A New Study Suggests Something Unsettling About Our Capacity for Evil

A New Study Suggests Something Unsettling About Our Capacity for Evil

We're taught, from a young age, that hurting other people is bad. But what if you were ordered to hurt someone in the name of scientific research? 

You will likely do it. New research reveals that people who believe their actions are contributing to a greater good will do lots that they wouldn't normally do — even hurt someone else. And it doesn't take much to persuade people to believe their actions are part of a bigger plan (studies have shown that a nice white lab coat does the trick nicely).

The study, which was published in the Journal of Social Psychology, revisits the 1961 experiments of psychologist Stanley Milgram, who famously asked subjects to administer what they thought were painful electric shocks to unwitting volunteers. While Milgram concluded that anyone could be coerced into doing evil, the new study suggests that the volunteers may have administered the shocks because they thought their efforts were part of a greater good. 

The research: For one of the replicated studies, the psychologists wanted to find out how appearances influenced people's behavior to measure how what we see affects how we act. The researchers had people repeat what another person said via a microphone hidden in their ear. While the person telling the volunteer what to say sat in another room, an unknowing volunteer chatted with the person with the invisible mic. The volunteers didn't notice a difference; they thought they were simply talking to the normal person, sans hidden earpiece. The volunteers were blind to the other volunteers' changes in personality and speech. In other words, appearances reigned supreme.

In addition to repeating that experiment, the researchers took another look at the feedback from the people who volunteered to administer electric shocks as part of his 1961 study. To their surprise, the people who voluntarily hurt others were not in the least bit remorseful about their actions. Instead, most of the shock-administrators said they were happy to have participated in the experiment because they believed it was contributing to the advancement of science.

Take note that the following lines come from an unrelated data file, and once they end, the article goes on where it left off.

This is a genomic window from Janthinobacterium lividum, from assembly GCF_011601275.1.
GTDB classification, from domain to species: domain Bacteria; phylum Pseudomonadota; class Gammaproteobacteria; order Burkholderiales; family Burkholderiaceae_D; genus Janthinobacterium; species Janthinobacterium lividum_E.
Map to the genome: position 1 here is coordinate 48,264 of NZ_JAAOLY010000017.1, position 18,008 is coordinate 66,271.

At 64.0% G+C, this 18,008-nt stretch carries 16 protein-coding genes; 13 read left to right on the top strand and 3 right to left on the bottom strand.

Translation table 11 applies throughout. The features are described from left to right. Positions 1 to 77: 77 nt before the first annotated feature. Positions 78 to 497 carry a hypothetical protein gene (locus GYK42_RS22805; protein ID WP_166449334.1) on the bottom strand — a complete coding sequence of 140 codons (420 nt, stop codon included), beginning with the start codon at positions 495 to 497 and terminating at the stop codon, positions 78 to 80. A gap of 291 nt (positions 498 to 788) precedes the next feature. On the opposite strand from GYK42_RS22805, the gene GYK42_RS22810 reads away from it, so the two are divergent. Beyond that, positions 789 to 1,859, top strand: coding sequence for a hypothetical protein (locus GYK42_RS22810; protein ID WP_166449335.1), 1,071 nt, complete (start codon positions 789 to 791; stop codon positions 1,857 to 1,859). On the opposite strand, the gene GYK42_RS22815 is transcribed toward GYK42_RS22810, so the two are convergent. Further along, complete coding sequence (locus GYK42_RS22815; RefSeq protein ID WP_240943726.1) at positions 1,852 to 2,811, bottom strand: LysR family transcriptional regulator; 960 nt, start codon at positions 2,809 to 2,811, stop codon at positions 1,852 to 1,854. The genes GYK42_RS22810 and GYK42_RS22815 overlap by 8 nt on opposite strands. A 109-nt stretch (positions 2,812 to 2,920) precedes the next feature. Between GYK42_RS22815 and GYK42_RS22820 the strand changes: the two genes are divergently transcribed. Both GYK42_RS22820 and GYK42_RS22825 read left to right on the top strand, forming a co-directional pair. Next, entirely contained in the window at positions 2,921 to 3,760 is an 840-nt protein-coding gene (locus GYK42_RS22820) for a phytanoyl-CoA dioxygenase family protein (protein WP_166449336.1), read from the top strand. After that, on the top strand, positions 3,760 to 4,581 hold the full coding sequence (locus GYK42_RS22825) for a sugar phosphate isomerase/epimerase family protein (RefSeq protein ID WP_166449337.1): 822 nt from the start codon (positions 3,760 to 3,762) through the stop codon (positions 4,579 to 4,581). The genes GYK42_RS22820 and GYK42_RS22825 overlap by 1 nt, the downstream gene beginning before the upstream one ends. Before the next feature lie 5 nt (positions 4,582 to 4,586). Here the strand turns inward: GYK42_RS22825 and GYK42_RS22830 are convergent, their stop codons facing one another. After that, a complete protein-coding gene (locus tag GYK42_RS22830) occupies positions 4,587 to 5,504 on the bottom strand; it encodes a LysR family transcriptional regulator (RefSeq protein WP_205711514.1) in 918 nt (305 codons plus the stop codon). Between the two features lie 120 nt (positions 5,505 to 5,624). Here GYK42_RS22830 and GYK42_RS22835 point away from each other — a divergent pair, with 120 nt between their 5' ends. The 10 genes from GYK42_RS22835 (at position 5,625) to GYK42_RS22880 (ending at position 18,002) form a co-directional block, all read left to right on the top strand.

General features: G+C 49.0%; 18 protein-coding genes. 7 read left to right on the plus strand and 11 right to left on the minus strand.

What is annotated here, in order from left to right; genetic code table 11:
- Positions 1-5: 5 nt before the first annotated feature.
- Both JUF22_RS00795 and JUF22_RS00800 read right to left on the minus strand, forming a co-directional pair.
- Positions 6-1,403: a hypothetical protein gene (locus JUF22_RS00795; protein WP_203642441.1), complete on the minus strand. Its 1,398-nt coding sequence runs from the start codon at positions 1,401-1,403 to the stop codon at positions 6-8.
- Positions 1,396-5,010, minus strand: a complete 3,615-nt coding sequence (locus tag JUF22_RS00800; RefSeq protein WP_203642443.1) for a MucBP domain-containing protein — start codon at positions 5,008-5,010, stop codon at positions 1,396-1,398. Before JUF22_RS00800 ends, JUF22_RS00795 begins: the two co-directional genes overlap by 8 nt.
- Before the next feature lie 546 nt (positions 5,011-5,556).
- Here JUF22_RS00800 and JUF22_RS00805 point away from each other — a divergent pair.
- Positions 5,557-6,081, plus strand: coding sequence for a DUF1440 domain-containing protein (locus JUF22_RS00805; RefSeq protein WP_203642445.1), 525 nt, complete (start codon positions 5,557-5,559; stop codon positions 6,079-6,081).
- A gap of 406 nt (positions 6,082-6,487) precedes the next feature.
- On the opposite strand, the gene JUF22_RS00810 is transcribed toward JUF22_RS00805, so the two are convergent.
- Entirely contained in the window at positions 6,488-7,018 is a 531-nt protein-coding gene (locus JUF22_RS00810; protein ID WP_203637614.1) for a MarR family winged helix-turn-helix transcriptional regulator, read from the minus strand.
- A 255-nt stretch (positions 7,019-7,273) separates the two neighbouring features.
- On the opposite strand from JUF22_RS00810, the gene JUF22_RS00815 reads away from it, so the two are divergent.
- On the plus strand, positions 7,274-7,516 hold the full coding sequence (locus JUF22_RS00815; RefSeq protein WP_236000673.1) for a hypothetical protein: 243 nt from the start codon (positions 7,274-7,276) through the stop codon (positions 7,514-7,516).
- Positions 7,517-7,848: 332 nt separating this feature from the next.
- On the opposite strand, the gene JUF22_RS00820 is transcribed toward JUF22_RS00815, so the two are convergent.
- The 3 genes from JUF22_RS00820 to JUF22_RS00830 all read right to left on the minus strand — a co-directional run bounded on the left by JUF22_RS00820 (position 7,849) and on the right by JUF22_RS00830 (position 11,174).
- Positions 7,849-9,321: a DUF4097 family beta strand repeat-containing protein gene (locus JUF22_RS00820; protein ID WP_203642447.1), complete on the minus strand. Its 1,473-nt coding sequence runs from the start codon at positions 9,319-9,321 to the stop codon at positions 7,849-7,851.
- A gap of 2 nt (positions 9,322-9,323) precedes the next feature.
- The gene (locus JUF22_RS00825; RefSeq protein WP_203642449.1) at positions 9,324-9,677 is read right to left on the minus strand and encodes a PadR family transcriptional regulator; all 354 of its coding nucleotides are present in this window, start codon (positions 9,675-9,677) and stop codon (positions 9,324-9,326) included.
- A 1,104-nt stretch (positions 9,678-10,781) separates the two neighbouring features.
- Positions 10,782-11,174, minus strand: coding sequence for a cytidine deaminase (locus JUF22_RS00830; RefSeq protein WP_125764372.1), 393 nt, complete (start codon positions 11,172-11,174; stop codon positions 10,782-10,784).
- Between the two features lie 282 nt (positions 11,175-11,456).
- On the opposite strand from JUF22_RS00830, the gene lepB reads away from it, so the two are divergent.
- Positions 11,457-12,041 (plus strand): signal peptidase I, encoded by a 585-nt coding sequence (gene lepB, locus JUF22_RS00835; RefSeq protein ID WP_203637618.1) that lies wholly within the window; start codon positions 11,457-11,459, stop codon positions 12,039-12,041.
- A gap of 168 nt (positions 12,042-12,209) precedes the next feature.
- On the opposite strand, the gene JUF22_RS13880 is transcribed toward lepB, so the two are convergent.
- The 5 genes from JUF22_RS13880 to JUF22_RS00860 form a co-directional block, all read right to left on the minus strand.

More importantly, the participants didn't think they'd done anything wrong. Just as the first experiment showed, appearances mattered above all: Milgram had done such a good job of convincing the people who took part in the study (even though the whole thing was a sham) that they were making vital contributions to science, they were totally okay with hurting others. His white lab coat and the furnishings of a basic lab setup were all it took to convince people that they were participating in an important science experiment.

Why it matters: The idea that anyone, anywhere, can be coerced into harming others, otherwise known as the "banality of evil" theory, has influenced nearly half a century of research into human nature. Philosopher Hannah Arendt originally used the phrase to describe Holocaust perpetrator Adolf Eichmann's seemingly mundane approach to the genocide. 

The new research could upend that model entirely. The knowledge that we don't merely do evil because someone tells us to, but rather because we believe it serves of a greater good, wouldn't justify atrocities. It would suggest that people aren't inherently bad, although it also suggests we should question how good our actions' ends really are.